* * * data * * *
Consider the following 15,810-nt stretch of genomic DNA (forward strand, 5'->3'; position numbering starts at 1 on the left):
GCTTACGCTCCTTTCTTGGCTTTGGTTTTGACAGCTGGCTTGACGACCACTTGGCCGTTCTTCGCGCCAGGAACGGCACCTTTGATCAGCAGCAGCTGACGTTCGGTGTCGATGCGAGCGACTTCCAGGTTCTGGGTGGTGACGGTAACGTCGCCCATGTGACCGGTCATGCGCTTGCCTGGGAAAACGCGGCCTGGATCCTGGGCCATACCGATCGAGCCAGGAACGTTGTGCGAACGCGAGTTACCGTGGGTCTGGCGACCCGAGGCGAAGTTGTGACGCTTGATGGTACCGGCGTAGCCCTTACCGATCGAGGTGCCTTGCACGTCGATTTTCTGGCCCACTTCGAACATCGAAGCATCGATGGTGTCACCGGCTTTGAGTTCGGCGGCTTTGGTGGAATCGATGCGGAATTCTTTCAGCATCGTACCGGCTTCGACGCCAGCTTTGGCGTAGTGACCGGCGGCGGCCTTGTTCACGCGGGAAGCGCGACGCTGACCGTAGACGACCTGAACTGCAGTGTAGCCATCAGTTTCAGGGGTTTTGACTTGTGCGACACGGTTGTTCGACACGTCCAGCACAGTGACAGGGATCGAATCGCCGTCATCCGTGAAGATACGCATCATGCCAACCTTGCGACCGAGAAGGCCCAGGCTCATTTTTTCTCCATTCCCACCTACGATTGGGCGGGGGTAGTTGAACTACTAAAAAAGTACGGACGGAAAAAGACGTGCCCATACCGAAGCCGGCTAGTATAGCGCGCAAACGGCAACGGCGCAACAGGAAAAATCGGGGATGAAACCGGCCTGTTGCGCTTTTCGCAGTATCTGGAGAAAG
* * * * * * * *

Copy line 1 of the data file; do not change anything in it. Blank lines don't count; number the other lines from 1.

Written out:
Consider the following 15,810-nt stretch of genomic DNA (forward strand, 5'->3'; position numbering starts at 1 on the left):